"In Law, Religion and Homosexuality, the authors offer a novel study of the ways in which religion has influenced, and continues to influence, legislation affecting the lives of gay men and lesbians. The writers trace this connection by examining the role of religious discourse in the making of statutory law by the UK Parliament […] Hansard is frequently and meticulously cited to illustrate the nature of parliamentary discussion […] [A] well-researched and highly interesting book which straddles a variety of disciplines – primarily sociology, law and politics. It is clearly written and certainly accessible to non-specialists in those fields. The authors make a clear and persuasive case that religion, as articulated in various forms by parliamentary figures, has had a long-lasting effect on the expansion of laws protecting homosexuality. Law, Religion and Homosexuality offers a revealing insight into the writing, and re-writing, of laws relating to homosexuals in the name of religion. It is a thought-provoking contribution to scholarly debates on the accommodation of religion by law in matters of sexual orientation." Matthew Gibson, Ecclesiastical Law Journal (2015) 17:382 – 385.
" […] Johnson and Vanderbeck demonstrate how religious distaste towards homosexuality permeates law-making, even if its precise expression has had to evolve in response to changing societal norms. Law, Religion and Homosexuality is a valuable resource for anyone concerned with lesbian and gay equality and with the role of religion in lawmaking. The book joins a growing body of literature in this topical and controversial field, offering a sound practical illustration of discourse analysis as a critical tool, rather than a purely theoretical discussion. It provides additional evidence to support critiques of current demands for anti-gay discrimination to be ‘reasonably accommodated’ within equality law […] It rebuts earlier suggestions that the history of lesbian and gay oppression simply illustrates the confusion of religious beliefs with popular prejudice […] And it responds to commentators […] who wish to safeguard religion against increasing ‘juridification’, by revealing a modern history of the juridification of homosexuality". Stella Coyle, Feminist Legal Studies (2015) 23:111–115.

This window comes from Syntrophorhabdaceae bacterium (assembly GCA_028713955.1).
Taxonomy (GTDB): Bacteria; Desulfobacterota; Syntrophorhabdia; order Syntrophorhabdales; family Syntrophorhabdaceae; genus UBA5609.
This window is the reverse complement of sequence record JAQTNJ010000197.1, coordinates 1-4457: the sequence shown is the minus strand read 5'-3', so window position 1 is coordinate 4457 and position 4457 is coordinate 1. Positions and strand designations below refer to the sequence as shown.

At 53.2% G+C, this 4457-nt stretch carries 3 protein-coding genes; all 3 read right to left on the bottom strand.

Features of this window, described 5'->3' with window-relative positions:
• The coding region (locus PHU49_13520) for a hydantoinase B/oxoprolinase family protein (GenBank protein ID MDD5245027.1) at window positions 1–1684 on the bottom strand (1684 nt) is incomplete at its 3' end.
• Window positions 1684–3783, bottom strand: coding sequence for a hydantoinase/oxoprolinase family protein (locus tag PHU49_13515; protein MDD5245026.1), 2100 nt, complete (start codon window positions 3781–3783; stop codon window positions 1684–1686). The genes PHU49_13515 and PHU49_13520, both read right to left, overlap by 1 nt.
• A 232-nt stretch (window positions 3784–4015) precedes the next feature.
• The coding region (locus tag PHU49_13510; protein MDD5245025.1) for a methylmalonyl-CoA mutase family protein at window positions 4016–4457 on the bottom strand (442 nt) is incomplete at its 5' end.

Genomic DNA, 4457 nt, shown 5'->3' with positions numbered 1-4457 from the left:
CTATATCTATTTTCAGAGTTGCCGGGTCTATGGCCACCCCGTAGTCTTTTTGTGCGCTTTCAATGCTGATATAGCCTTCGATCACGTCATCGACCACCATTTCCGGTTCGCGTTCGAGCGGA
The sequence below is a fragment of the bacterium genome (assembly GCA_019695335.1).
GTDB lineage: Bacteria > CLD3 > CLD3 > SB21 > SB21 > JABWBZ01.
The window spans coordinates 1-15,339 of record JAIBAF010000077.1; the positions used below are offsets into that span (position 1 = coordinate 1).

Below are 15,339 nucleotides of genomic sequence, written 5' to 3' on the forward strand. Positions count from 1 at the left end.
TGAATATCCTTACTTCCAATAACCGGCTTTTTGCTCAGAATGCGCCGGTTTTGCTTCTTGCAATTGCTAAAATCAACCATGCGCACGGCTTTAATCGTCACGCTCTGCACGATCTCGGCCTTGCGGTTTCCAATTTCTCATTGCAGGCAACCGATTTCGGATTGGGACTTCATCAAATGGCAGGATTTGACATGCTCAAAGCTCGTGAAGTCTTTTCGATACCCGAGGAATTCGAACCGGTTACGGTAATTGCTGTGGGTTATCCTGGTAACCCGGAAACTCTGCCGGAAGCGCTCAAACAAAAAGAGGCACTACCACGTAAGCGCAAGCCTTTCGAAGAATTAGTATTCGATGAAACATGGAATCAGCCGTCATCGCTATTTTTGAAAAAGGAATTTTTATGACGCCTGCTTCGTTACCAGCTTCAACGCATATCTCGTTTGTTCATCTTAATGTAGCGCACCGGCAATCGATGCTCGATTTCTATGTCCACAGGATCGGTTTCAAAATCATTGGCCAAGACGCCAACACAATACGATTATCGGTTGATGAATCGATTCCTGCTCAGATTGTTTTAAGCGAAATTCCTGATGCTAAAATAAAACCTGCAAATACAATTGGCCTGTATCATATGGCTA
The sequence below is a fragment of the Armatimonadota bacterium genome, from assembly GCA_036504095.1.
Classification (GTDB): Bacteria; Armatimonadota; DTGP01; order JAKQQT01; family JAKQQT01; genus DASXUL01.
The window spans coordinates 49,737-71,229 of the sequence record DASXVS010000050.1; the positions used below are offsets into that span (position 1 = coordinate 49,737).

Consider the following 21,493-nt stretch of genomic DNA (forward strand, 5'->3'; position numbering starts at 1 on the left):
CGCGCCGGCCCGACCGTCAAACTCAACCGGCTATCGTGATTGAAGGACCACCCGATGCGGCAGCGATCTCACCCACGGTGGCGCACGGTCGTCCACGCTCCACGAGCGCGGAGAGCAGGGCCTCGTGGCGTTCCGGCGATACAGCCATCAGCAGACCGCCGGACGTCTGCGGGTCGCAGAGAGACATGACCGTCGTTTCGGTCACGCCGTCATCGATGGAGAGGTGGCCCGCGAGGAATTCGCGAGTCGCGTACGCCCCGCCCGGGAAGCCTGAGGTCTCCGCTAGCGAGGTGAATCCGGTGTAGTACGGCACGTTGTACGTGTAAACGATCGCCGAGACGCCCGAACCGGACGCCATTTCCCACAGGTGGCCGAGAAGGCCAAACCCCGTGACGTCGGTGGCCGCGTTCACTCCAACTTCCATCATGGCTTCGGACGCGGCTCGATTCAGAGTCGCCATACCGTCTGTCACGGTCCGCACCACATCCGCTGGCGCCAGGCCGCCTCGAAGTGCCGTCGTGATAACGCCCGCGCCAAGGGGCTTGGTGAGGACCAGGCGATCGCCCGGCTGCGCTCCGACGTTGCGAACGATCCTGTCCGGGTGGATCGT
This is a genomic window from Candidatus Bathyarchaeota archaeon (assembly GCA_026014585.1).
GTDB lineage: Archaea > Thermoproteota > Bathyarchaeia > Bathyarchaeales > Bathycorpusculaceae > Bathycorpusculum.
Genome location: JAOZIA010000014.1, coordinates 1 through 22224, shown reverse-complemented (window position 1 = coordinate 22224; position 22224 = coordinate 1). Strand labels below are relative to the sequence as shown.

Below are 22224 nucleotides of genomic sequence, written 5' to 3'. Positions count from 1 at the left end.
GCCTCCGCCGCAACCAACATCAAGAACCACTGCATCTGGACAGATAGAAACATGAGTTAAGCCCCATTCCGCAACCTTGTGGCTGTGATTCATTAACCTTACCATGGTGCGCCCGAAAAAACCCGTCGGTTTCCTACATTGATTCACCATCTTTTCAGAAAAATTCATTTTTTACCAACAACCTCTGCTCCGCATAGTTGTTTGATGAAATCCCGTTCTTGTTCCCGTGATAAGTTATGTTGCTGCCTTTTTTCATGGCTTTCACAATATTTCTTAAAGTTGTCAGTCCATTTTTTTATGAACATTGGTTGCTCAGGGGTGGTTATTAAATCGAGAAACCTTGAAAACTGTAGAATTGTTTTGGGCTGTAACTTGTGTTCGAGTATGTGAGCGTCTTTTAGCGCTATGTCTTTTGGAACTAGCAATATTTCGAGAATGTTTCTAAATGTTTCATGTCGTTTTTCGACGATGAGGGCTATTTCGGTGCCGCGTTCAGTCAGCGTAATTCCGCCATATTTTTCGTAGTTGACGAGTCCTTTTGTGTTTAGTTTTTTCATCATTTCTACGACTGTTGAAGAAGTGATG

"Through the innovative approach of a detailed examination of debates in the UK Parliament, this book provides an in-depth analysis of how legislation that regulates the lives of gay men and lesbians has been shaped by religious discourse over time […] The authors’ approach enables them very clearly to demonstrate how the language and arguments used by supporters and opponents of the legislation evolved over time; they are also able to show how some individual members of the House of Commons (and especially the House of Lords) frequently intervened in key debates and how their individual arguments changed (or did not change) over time […] The authors’ detailed scrutiny of the debates in both Houses is very impressive and their extensive use of direct quotations particularly effective […] It is clearly written and is accessible to both specialist and nonspecialist readers. It also provides a very important alternative perspective to those who argue that religion has been marginalized in society. The authors state that it is aimed at academics, policy makers, and stakeholders alike and all three groups would benefit from reading this important analysis of the complex relationship between law, religion, and homosexuality." David Perfect (University of Chester), Social and Legal Studies, 2016.